Latest obsession: confessionals

I’ve got a confession to make: I’m a little bit obsessed with confessionals. I suspect this might be one of the weirdest things a priest could ever be told through a latticed window, but although I have no intention of repenting my curiosity-related sins, an explanation might be helpful…

My curiosity about confessionals had been growing since the first time I visited the brutalist church of Nuestra Señora del Buen Suceso, where I saw a whole row of modern confessional booths. There were a dozen of them, each with their own set of red and green indicator lights, but I was mostly taken aback by the fact that they were still in use.

Then I got chatting about it with some friends, who revealed that they were made to confess in school! When I asked what sort of things they confessed, one said: “You never actually told the truth. You just made something up like ‘I pulled my sister’s hair’ or something fairly low-key.” I giggled, but was left wondering what sorts of things people actually do confess. And so, I turned to the Internet…

You guessed it: cheating, jealousy, lying, theft – the usual ten-commandment-type things and everything in between. It gets dark, but I’m going to leave you to google that yourself.

Another friend, however, sees confessionals in a more positive light…

They’re like a beauty salon, because when you finish there, you always come away with a big smile!

If you step inside a Catholic church in Madrid, you will definitely find a confessional somewhere. It might take some walking around to find it, as the idea is that they’re discreet and therefore hidden in corners where worshippers tend not to roam. This also makes these ornate sculptures appear slightly sinister, like a Gothic portal to a parallel world.

Their designs vary, but most of the traditional booths are like wardrobes, where the priest sits in the middle with the door either open or closed. Some confessors prefer not to be aware of who they’re talking to, but others like to know, even if they’re not speaking to the priest face-to-face.

Some booths, such as this one below, have windows for the priest to look out of. The confessors kneel either side of the confessional, where there’s a screen for discreetness.

This confessional in Malasaña’s very own Sistine Chapel is my personal favourite with its jazzy art nouveau colours and design…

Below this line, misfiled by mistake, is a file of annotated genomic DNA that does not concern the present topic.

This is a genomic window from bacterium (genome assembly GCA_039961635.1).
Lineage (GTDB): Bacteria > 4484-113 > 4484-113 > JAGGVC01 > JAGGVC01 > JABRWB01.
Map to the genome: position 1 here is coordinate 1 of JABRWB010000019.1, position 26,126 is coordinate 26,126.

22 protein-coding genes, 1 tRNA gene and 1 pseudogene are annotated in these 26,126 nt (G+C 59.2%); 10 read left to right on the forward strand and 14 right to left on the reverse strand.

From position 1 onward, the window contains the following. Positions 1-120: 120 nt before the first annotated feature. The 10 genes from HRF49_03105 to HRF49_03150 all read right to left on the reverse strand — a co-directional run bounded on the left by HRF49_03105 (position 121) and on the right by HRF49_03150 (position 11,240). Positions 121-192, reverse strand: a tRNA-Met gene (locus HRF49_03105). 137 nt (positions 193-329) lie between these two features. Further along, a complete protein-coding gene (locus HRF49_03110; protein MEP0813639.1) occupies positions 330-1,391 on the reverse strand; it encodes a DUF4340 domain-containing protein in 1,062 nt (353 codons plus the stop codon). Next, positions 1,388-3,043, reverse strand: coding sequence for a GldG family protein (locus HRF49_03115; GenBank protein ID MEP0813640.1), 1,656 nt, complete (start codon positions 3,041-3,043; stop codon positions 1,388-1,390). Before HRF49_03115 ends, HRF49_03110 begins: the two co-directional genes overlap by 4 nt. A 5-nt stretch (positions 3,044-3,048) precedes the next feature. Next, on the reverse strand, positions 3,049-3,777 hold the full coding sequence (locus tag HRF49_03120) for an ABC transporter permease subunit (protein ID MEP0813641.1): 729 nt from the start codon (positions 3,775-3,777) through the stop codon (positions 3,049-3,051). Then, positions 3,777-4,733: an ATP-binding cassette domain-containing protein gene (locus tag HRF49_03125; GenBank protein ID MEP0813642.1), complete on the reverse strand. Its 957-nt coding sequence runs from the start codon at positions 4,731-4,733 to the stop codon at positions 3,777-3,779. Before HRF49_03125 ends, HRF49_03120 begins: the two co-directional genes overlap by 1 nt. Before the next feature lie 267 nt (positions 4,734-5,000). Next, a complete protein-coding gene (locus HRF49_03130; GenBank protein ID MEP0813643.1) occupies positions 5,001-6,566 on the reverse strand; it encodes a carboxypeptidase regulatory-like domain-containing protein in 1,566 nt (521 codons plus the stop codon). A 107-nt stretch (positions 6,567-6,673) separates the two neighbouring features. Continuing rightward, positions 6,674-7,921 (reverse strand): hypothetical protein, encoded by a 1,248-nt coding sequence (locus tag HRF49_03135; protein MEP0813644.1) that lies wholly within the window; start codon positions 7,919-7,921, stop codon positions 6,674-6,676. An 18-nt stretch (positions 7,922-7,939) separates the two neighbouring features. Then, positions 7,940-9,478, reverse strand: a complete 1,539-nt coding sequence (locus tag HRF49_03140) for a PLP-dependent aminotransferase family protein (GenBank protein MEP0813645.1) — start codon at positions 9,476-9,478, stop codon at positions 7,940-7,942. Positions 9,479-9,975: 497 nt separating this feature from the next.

The Usera confessional below is more modern in style. It’s not so enclosed, and is much more no-frills, let’s say.

The Catholic church confessional had been going strong since the 3rd century, but the 21st-century has seen a significant drop in attendance. However, we may be witnessing a slight revival thanks to the confession app, which simply preps you for your penance. It’s kind of like googling your health symptoms, self-diagnosing, telling the doctor what you think you’ve got, and then having them prescribe you the appropriate remedies. Interesting, eh?

The next time you’re in a church – whether as relief from a hot summer’s day, to marvel at shocking grandeur or to actually attend mass – take a walk around to see if you can find the confessional lurking in a dark corner. Be careful though: you might find yourself becoming a little bit obsessed too.

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  • Great article. When I was in Catholic elementary school, we were marched into the adjoining church every Friday to “go to confession.” One by one we’d enter the confessional as the rest of us waited in the pews nearby for our turn. I’ll never forget when a girl in my class entered the confessional, and a minute later the voice of the priest suddenly boomed for all to hear, “You could go to hell for that!” Then, of course, she had to emerge, red-faced, to join her classmates.

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